Wednesday, December 08, 2010

Lord Patten must not be Chairman of the BBC Trust

Chris Patten, and man who has been the former all sorts of things, Governor  of Hong Kong, Tory Party Chairman, EU Commissioner and so on, has applied to become the Chairman of the BBC Trust. According to the Guardian report,
He is considered by sources to a leading candidate given his strong Tory credentials coupled with corporate experience. He is on the European advisory board for private equity group Bridgepoint and on the international advisory board of energy giant BP.
The Telegraph also sees him as a "preffered candidate".

But he cannot be allowed to take this job. It is a position which of paramount importance to the country, as it is the Chairman of the Trust who is responsible for overseeing the impartiality of the BBC and dealing with complaints. In matters relating to the European Union and the way in which the EU is reported it is vital (particularly goven recenmt pollingf) that this job is taken by somebody who is not only widely experienced, but could not be accused of favouring either side in the debate.

Part of the role is as follows,
The Trust will require the Executive Board to draw up and submit for approval Election Guidelines and Referendum Guidelines. Election Guidelines will include a code of practice for elections regarding the participation of candidates in items about the electoral area during the election period.14 Referendum Guidelines give editorial guidance in relation to coverage of referendum campaigns. The Trust will review and, when it is satisfied, approve the Guidelines, which may be subject to public consultation.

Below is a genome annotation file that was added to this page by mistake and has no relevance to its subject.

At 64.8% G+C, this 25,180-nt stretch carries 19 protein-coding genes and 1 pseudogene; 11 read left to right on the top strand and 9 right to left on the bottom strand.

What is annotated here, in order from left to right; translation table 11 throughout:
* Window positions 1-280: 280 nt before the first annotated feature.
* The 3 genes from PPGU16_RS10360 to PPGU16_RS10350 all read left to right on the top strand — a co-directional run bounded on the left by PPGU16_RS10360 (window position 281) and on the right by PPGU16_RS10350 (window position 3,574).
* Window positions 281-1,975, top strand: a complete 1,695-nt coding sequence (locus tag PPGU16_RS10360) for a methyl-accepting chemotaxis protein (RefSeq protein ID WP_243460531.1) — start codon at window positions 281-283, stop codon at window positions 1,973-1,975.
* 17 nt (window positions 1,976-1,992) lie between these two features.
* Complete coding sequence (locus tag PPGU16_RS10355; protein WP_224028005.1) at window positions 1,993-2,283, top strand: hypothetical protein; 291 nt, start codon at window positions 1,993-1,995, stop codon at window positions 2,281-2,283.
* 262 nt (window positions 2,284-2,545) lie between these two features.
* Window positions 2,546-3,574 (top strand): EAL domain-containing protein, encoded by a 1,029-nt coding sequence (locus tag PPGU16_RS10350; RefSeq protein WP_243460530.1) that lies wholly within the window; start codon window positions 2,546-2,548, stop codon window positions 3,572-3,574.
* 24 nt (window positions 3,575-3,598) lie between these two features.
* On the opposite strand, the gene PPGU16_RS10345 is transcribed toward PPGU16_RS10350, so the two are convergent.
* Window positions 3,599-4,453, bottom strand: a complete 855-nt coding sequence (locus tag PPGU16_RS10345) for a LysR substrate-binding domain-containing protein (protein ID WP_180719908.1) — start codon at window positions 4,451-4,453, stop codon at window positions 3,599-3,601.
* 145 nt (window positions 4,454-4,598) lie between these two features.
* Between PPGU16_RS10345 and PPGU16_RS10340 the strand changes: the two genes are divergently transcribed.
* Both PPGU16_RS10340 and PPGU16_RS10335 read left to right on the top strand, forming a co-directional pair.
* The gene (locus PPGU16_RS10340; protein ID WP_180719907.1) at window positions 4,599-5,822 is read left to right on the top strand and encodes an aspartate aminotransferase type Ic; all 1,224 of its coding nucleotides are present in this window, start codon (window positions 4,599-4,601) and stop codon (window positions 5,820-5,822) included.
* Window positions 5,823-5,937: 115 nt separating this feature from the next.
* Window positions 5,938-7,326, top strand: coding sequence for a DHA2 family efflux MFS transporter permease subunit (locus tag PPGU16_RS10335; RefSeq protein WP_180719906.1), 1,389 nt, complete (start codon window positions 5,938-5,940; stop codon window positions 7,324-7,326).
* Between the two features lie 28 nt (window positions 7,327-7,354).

In general it will,
will monitor and hold the Executive Board to account for the BBC’s compliance with the BBC Editorial Guidelines and other relevant codes and guidelines.
So why not Lord Patten? Because he is a former EU Comissioner, and therefore is in receipt of the EU pension which requires that according to article 213 of the EU Treaty Commissioners,
When entering upon their duties they shall give a solemn undertaking that, both during and after their term of office, they will respect the obligations arising therefrom and in particular their duty to behave with integrity and discretion as regards the acceptance, after they have ceased to hold office, of certain appointments or benefits. In the event of any breach of these obligations, the Court of Justice may, on application by the Council or the Commission, rule that the Member concerned be, according to the circumstances, either compulsorily retired in accordance with Article 216 or deprived of his right to a pension or other benefits in its stead.
If he wants to keep his pension he must behave in such a way that suits the EU. This is a memorable exchange between Lord Kinnock and Lord Pearson on the subject back in 2008,
Lord Kinnock: My Lords, before the noble Lord does so, perhaps I may ask him as a point of honour, since I have been listening to him from beyond the Bar, that when he expresses a desire to ensure that future students have an accurate understanding of what is going on, it is necessary to record, first, that I thought that he was a man of honour and would not give himself to sentiments such as those he has just expressed; and, secondly, that there is nothing that I have ever taken from anyone that would begin to influence the judgment that I exercise as a parliamentarian.

Lord Pearson of Rannoch: My Lords, the noble Lord would say that, wouldn’t he?

Noble Lords: Shame!

Lord Pearson of Rannoch: My Lords, he may well believe it.

Noble Lords: Withdraw!

Lord Pearson of Rannoch: No, my Lords; I do not withdraw the fact that if one is in receipt of a pension that one can lose, it must influence the way in which one thinks and speaks.

I am sure that Lord patten would say that too. But the suspicion is that he is like the rest of us and would be affected by the threat of the loss of his pension.

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